i am baffled that so many people feel like vim is the correct tool for viewing files on linux systems. using vim to view files you'd edit is fine. when i am viewing code or a config file which i may change, i might use vim but only if i plan on making changes to the file.
but when i am going to view a file which i don't ever plan to edit or ever need to edit, i use less. log files are ones where i see this happening very often. unless you expect to change the log file, i see no reason for using vim.
even when viewing files which could be edited, it's best to use less. scenario: someone wants to view a file. they use vim. i jump on the server and need to actually change the file. i get the message that the file is already being edited. maybe i can say that i want to edit it anyway, but there are no guarantees someone won't :wq or ZZ out of the file and undo my changes. if they used less, there would be no threat of this.
less lets me move through a file much quicker for pure examination purposes. spacebar works like CTRL+F to scroll a page at time, yet all the vim moving commands are available too. searching text is the same as vim. and i can exit less with a simple tapping of the q key.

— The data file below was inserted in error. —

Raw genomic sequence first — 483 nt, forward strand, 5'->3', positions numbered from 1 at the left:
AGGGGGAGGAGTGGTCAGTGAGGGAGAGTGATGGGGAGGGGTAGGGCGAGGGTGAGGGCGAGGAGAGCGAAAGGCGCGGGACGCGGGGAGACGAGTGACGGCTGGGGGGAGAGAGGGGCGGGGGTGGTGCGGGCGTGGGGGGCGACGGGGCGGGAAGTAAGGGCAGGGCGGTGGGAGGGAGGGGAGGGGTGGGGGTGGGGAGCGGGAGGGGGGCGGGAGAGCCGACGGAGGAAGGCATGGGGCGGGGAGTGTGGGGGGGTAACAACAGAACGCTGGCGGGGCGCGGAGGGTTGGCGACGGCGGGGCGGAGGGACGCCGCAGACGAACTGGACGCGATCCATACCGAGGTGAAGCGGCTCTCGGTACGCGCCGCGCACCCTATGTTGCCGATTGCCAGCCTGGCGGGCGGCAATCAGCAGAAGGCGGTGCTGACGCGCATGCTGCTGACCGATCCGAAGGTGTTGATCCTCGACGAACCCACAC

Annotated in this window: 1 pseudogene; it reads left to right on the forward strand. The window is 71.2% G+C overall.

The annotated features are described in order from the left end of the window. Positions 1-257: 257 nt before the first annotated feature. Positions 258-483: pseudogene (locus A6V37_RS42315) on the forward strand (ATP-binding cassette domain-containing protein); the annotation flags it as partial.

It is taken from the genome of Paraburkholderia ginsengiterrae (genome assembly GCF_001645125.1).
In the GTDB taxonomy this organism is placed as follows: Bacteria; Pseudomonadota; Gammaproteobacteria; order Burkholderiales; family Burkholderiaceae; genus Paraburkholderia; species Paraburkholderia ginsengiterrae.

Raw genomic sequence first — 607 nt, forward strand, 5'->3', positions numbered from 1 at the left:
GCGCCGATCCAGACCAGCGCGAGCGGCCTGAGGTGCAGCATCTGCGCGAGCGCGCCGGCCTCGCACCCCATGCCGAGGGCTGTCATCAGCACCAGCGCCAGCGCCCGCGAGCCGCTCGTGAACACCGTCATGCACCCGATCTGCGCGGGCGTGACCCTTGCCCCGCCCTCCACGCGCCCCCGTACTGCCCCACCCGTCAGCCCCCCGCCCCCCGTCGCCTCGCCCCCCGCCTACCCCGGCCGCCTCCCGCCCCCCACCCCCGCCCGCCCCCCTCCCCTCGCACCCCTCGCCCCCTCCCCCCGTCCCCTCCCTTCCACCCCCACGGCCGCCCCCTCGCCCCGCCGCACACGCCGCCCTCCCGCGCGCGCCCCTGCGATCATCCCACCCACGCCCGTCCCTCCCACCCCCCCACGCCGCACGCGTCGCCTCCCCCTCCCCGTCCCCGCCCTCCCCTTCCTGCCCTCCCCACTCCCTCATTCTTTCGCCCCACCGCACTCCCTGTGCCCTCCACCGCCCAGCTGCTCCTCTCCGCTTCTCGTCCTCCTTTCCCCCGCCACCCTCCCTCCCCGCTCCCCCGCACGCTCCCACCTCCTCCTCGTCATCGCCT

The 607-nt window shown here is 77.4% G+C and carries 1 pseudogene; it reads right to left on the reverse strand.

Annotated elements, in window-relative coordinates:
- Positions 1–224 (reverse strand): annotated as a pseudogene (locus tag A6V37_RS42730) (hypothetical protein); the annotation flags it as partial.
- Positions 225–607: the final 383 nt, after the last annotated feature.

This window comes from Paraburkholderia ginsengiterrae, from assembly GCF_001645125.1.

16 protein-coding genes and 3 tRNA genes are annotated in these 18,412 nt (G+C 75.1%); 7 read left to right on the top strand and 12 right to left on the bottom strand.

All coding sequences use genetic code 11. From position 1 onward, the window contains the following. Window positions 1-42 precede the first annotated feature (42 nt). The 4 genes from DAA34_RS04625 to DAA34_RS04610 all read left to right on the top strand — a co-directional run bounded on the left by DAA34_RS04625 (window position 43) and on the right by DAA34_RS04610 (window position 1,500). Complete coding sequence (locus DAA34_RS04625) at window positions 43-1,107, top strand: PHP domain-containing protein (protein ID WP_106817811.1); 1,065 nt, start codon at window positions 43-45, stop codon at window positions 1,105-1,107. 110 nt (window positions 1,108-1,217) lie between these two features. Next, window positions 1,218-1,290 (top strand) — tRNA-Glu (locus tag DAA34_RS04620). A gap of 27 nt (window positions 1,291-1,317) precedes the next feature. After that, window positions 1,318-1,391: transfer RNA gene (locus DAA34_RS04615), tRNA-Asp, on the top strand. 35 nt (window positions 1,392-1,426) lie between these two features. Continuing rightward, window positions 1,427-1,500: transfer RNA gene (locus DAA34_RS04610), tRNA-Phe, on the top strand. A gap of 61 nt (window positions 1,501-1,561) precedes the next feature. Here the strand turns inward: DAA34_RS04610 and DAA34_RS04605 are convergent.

"but, but i need line numbers and vim lets me do that!" so does less. use the -N option on less to get line numbers.
"what if learn that i need to edit a file after i have entered less?" just press v in less to enter vim mode.
and a side annoyance are any leftover swap files vim might leave behind on a dirty exit of vim. swap files for log files? how first-year cadet is that?
if you feel the outstanding need to use vim to view files which should never be edited, then use the -R argument to ensure the file is never changed. if you practice using the -R, i am willing to bet you'd find typing less much easier.
and before you ask me, "why not use more?" i will let you figure out why less is more. (and if you are viewing files with nano, there are no words to describe that insanity.)
bonus assignment: find out what the view command does.